Saturday, September 30, 2017

Empirical therapy in IVF - good , bad and ugly

Doctors are very fond of prescribing treatments, and a lot of these are empirical - based on their personal clinical experience. This is especially true in IVF , because there's so much we don't understand about reproductive medicine. Thus, when we say someone has failed an IVF cycle because of " failed implantation" , this is just a label to disguise our ignorance , because we cannot study embryo implantation in utero.

The truth is that we have no idea why the embryo failed to implant, but patients don't want to hear the truth. This is why doctors don't want to admit that we are clueless ! The patient is very anxious, and if you acknowledge you are not sure , the patient will go hunting for a second opinion, because they want a doctor who can inspire confidence !

This is why empirical therapy has become so prevalent.  Empirical therapy simply means therapy based on experience. Its efficacy hasn't been verified by controlled clinical trials , because these are quite expensive .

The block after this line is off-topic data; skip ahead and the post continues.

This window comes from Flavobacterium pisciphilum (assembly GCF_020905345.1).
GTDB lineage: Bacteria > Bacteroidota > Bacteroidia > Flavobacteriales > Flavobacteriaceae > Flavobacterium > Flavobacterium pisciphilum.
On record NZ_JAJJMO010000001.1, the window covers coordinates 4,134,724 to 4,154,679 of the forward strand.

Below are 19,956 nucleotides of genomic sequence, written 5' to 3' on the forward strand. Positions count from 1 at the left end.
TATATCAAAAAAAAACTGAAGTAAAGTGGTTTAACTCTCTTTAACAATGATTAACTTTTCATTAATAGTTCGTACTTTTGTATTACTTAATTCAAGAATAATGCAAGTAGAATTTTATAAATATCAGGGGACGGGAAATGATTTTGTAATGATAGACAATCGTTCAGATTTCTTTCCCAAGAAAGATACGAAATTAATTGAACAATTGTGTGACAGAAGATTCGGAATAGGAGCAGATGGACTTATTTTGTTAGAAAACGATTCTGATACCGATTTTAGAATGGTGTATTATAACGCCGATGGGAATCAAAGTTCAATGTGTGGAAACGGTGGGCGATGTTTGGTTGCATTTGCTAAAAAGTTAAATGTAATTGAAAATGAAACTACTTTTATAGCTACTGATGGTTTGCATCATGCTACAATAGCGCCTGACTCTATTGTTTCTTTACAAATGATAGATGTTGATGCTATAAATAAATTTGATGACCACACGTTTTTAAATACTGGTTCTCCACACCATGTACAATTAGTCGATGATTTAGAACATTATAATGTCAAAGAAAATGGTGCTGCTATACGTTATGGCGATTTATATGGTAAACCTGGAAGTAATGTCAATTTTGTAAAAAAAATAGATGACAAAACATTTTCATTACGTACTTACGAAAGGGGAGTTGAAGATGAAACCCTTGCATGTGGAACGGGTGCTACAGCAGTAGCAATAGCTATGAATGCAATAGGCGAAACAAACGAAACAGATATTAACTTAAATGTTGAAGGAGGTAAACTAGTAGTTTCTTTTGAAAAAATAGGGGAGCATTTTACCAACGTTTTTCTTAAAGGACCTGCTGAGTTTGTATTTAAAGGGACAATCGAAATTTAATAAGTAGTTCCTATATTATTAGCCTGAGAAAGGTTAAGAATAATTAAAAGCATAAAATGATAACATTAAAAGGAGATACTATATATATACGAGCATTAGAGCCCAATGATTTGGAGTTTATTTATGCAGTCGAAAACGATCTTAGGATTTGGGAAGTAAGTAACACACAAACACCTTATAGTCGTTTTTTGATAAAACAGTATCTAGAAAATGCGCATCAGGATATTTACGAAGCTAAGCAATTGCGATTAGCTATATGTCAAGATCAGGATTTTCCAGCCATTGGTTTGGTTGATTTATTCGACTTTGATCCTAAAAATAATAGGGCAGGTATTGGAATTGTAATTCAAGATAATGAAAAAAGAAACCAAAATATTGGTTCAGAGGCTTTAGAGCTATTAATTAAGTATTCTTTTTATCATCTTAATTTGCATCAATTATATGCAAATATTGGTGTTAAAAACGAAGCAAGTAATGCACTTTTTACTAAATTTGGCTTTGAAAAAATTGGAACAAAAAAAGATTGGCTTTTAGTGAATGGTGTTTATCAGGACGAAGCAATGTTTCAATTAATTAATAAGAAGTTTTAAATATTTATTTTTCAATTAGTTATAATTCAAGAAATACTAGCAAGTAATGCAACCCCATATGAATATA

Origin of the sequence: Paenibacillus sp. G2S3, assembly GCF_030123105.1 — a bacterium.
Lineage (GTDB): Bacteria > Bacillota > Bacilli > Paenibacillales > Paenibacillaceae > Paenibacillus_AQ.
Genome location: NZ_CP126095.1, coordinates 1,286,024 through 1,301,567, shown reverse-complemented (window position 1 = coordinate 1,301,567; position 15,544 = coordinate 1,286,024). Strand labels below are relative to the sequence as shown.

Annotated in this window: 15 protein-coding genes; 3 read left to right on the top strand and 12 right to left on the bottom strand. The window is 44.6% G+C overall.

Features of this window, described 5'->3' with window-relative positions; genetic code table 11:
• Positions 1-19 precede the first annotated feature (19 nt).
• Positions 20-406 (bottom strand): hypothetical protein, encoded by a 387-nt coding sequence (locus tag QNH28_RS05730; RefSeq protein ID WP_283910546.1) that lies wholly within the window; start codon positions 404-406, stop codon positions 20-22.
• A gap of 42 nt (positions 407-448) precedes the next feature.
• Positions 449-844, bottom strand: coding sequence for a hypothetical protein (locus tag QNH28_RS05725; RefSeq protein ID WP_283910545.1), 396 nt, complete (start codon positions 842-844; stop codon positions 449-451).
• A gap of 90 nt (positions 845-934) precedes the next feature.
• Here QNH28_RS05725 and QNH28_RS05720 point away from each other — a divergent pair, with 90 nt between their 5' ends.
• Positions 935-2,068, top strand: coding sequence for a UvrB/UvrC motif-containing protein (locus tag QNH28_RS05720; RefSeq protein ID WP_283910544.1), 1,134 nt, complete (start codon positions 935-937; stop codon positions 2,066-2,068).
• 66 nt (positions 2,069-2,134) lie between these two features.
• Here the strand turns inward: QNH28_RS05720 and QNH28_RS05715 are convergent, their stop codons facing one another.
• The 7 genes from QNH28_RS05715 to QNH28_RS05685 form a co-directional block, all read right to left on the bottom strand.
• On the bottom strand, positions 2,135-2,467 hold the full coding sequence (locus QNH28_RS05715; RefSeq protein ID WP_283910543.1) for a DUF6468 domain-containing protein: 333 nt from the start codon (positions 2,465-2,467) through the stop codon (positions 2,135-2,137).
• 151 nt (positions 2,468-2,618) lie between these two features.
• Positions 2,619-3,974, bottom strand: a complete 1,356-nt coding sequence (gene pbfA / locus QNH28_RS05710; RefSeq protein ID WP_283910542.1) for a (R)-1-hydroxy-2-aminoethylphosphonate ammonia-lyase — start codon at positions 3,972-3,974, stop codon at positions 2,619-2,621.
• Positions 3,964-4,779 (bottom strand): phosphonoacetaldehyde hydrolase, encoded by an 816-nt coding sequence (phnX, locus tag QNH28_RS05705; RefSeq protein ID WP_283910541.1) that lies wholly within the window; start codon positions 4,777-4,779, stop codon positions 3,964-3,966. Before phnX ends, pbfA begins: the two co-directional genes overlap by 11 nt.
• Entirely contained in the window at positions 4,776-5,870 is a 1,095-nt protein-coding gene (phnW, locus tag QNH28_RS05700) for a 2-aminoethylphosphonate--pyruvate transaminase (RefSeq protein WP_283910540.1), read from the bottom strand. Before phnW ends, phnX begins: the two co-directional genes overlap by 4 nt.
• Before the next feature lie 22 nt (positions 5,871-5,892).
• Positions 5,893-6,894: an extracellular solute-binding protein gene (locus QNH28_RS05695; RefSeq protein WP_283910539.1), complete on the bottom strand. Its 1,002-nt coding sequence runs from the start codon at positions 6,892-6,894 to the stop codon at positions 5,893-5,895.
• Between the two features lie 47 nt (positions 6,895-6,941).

Empirical therapy is of two type - good and bad.  Good empirical therapies are usually cheap, inexpensive, short-term and have no side effects. Thus, prescribing a 15-day course of antibiotics for a patient whom you suspect has endometritis is unlikely to do much harm.  Yes, it may not help, and that's something the patient needs to be aware of.

The big problem is that there a lot of very expensive empirical therapy as well, some of which can be harmful. Thus, many IVF specialists put all their patients on 9 months of anti-TB treatment based on unreliable TB PCR tests . Patients are subjected to expensive, time consuming treatment which can have a lot of toxicity - and this also harms the community by causing the spread of drug-resistant TB. You can read more about this at

Lots of other "treatments" are very expensive , and have many side effects . These include stuff like intravenous immunoglobulins ( IVIg); paternal lymphocyte immune therapy for treating " high levels of NK cells" ; intralipid infusions; and  PGS. It's a long list and that's why it's very important to explain to patients before starting  that this is therapy which has not been proven. The doctor needs to be honest and say, given the fact that we have limited options, we'd like to try this on you . However, we need to get informed consent from patients that this is treatment which has not been established as being scientifically sound because we don't have enough data, but if you want to try it, we're happy to go ahead and do this for you.

Sadly, most doctors don't do this, which is why IVF patients end up wasting so much money on wasteful and useless tests and treatments.

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